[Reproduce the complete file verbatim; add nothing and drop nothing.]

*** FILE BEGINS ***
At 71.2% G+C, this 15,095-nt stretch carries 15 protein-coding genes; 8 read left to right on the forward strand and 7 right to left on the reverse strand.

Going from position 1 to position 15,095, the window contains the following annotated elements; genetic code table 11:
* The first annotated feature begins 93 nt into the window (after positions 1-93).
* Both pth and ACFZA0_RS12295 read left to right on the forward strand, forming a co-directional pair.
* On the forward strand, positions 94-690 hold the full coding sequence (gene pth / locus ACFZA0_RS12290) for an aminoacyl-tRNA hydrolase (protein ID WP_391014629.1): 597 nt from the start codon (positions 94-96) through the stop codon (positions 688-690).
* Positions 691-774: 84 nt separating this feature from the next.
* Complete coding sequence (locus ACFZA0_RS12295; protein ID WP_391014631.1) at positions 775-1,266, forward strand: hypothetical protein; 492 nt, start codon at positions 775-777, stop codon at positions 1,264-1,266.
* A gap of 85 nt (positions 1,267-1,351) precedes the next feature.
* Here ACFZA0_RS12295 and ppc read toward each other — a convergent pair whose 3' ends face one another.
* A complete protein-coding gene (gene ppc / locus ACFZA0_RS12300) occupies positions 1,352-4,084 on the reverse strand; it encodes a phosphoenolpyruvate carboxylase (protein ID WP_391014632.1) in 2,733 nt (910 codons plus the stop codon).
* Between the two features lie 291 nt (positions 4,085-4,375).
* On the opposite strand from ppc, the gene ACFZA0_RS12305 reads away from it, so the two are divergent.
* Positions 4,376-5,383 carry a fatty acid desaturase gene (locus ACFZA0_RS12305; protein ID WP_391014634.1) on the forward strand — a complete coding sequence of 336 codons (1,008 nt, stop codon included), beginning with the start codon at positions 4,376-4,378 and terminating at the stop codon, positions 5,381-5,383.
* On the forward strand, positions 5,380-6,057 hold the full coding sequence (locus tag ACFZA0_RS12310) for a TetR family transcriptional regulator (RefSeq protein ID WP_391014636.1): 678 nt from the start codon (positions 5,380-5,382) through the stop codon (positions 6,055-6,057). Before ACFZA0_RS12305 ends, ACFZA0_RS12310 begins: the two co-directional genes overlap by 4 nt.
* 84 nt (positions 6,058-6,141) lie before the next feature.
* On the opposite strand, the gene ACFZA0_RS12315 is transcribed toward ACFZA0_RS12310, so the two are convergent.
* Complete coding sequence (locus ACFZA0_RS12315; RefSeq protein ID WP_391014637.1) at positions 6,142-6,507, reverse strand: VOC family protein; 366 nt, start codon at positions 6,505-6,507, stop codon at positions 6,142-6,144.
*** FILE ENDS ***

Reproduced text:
At 71.2% G+C, this 15,095-nt stretch carries 15 protein-coding genes; 8 read left to right on the forward strand and 7 right to left on the reverse strand.

Going from position 1 to position 15,095, the window contains the following annotated elements; genetic code table 11:
* The first annotated feature begins 93 nt into the window (after positions 1-93).
* Both pth and ACFZA0_RS12295 read left to right on the forward strand, forming a co-directional pair.
* On the forward strand, positions 94-690 hold the full coding sequence (gene pth / locus ACFZA0_RS12290) for an aminoacyl-tRNA hydrolase (protein ID WP_391014629.1): 597 nt from the start codon (positions 94-96) through the stop codon (positions 688-690).
* Positions 691-774: 84 nt separating this feature from the next.
* Complete coding sequence (locus ACFZA0_RS12295; protein ID WP_391014631.1) at positions 775-1,266, forward strand: hypothetical protein; 492 nt, start codon at positions 775-777, stop codon at positions 1,264-1,266.
* A gap of 85 nt (positions 1,267-1,351) precedes the next feature.
* Here ACFZA0_RS12295 and ppc read toward each other — a convergent pair whose 3' ends face one another.
* A complete protein-coding gene (gene ppc / locus ACFZA0_RS12300) occupies positions 1,352-4,084 on the reverse strand; it encodes a phosphoenolpyruvate carboxylase (protein ID WP_391014632.1) in 2,733 nt (910 codons plus the stop codon).
* Between the two features lie 291 nt (positions 4,085-4,375).
* On the opposite strand from ppc, the gene ACFZA0_RS12305 reads away from it, so the two are divergent.
* Positions 4,376-5,383 carry a fatty acid desaturase gene (locus ACFZA0_RS12305; protein ID WP_391014634.1) on the forward strand — a complete coding sequence of 336 codons (1,008 nt, stop codon included), beginning with the start codon at positions 4,376-4,378 and terminating at the stop codon, positions 5,381-5,383.
* On the forward strand, positions 5,380-6,057 hold the full coding sequence (locus tag ACFZA0_RS12310) for a TetR family transcriptional regulator (RefSeq protein ID WP_391014636.1): 678 nt from the start codon (positions 5,380-5,382) through the stop codon (positions 6,055-6,057). Before ACFZA0_RS12305 ends, ACFZA0_RS12310 begins: the two co-directional genes overlap by 4 nt.
* 84 nt (positions 6,058-6,141) lie before the next feature.
* On the opposite strand, the gene ACFZA0_RS12315 is transcribed toward ACFZA0_RS12310, so the two are convergent.
* Complete coding sequence (locus ACFZA0_RS12315; RefSeq protein ID WP_391014637.1) at positions 6,142-6,507, reverse strand: VOC family protein; 366 nt, start codon at positions 6,505-6,507, stop codon at positions 6,142-6,144.